Stays weren’t just for for grown women.  Babies were put in unconstructed ones made of coarse fabric very young.  Providing support for their weak little spines may have been less important than accustoming them to wearing a garment that would become increasingly confining as they grew.  Little girls soon graduated to smaller versions of the form-molding garments and  were expected to wear them practically all the time because being laced up was supposed to convey a sense of modesty.  At least that was the advice of male authors of well-known guides to female behavior.  Because the stays held up the rib cage, the wearer’s ability to change the position of the torso was quite difficult.  In this illustration of a girl reading, she is so engrossed in a book that she forgets to maintain a good seated posture.  But she isn’t slumping.  Her torso is tilted over her lap and her shoulders are rounded, but her back looks straight, because the abdominal muscles cannot sag or collapse.  Wearing stays was only one aspect of a demanding “curriculum”  to manage the body.  This aspect of eighteenth-century education, which combined best medical practice, contemporary notions of beauty, and social aspiration to participate in fashionable society, finds expression in a book famous in the history of medicine, Nicolas Andry de Bois-Regard’s Orthopedia or the Art of Correcting and Preventing Deformities in Children  (1741).  d’Andry, who was the dean of the faculty of medicine in Paris, argued that a normal healthy body can develops deformities when its natural symmetry is compromised by civilized life.  (The previous illustration and all that follow are from Cotsen’s copy of the first edition of the English translation of 1744).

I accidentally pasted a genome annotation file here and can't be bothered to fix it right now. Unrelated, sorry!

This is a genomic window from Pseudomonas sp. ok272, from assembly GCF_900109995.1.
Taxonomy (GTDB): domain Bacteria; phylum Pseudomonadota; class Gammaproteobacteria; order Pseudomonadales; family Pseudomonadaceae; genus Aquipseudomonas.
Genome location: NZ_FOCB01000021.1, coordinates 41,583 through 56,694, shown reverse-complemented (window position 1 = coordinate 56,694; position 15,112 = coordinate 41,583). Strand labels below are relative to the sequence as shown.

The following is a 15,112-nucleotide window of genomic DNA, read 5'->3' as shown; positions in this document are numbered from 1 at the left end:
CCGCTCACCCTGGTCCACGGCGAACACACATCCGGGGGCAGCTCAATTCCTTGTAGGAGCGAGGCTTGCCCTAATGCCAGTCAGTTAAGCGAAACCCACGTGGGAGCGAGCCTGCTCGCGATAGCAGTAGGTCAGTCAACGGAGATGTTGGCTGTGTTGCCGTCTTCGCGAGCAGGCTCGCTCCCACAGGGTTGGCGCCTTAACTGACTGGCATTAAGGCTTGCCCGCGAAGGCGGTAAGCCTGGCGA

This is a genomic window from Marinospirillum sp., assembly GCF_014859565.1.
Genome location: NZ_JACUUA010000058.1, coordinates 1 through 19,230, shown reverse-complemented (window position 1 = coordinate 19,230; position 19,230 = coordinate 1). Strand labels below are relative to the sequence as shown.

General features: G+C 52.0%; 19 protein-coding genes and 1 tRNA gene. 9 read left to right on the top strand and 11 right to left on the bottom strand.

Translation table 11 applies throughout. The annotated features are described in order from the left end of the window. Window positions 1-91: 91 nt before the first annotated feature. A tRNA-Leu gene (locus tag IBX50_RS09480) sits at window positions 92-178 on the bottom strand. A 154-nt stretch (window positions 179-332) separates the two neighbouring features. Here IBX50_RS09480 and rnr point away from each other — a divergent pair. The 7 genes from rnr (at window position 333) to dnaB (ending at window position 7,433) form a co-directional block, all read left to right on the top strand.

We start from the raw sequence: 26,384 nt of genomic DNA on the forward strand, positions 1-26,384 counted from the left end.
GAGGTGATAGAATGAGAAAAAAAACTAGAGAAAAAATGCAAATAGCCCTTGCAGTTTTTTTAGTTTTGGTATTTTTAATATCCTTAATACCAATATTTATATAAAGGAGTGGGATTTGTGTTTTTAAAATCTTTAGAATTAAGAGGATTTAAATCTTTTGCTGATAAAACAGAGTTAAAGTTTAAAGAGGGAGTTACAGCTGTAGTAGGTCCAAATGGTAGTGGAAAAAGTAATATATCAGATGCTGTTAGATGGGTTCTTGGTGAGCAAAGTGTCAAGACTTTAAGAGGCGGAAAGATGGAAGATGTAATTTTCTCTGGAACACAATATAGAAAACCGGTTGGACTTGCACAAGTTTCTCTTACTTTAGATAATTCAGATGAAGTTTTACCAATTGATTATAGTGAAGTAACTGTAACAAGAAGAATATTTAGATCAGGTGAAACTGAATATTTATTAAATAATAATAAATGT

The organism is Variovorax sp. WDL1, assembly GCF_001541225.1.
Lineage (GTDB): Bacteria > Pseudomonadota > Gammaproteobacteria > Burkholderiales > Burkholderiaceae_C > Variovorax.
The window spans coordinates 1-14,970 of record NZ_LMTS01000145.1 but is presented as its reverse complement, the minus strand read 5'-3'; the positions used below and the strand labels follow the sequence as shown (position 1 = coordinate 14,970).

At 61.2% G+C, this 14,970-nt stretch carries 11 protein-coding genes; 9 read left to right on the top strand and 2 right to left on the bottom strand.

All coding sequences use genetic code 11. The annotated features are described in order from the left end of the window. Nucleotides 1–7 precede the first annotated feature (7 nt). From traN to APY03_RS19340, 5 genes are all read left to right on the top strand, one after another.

He pointed out things that sparked the process of bodily deterioration in infancy.   An ignorant nurse might lift a toddler up by the leading strings attached to the shoulders of its bodice, which allowed its heavy head to sag, strain the neck, and pull the shoulders out of alignment.  Children’s bodies could incur permanent damage when carelessly handled by adults playing infant amusements with them.  One of the most dangerous was one  called “going to visit grandfather”  in which the adult would  lift the child by its neck and swung it around, putting the spine at risk of dislocation.Furniture could be responsible for deforming children’s bodies.  The school boy below is writing on a surface that is too low, so he hunches over his work.  The other boy to his right is eating at a table that is too high, so he scrunches up his shoulders.When d’Andry talks about deformations of girls’ bodies, it is more difficult to determine i the relative importance of legitimate medical concerns, contemporary standards of beauty, and fashion, which strives to display the female body’s perfections.  The chest is the most beautiful part of the body, according to d’Andry, so he placed considerable emphasis on the proper training  of the thorax, or middle back, the arms, and clavicles.  One reason for this was to keep the chest open and promote healthy lung breathing.  He recommends various manipulations and exercises, including walking with a little box balanced on the top of the head.When the desired results could not be obtained through exercise, d’Andry did not hesitate to recommend that parents require their daughters to wear the contraption below in addition to stays.Was d’Andry aware that his program of physical discipline dovetailed with the dictates of fashion, where the bodice was the focal point of a dress because of the way it set off a girl’s head, shoulders and breast?  Possibly not, because the idea of posture in the Western world has never made clear and distinct demarcations between health and beauty with respect to the body.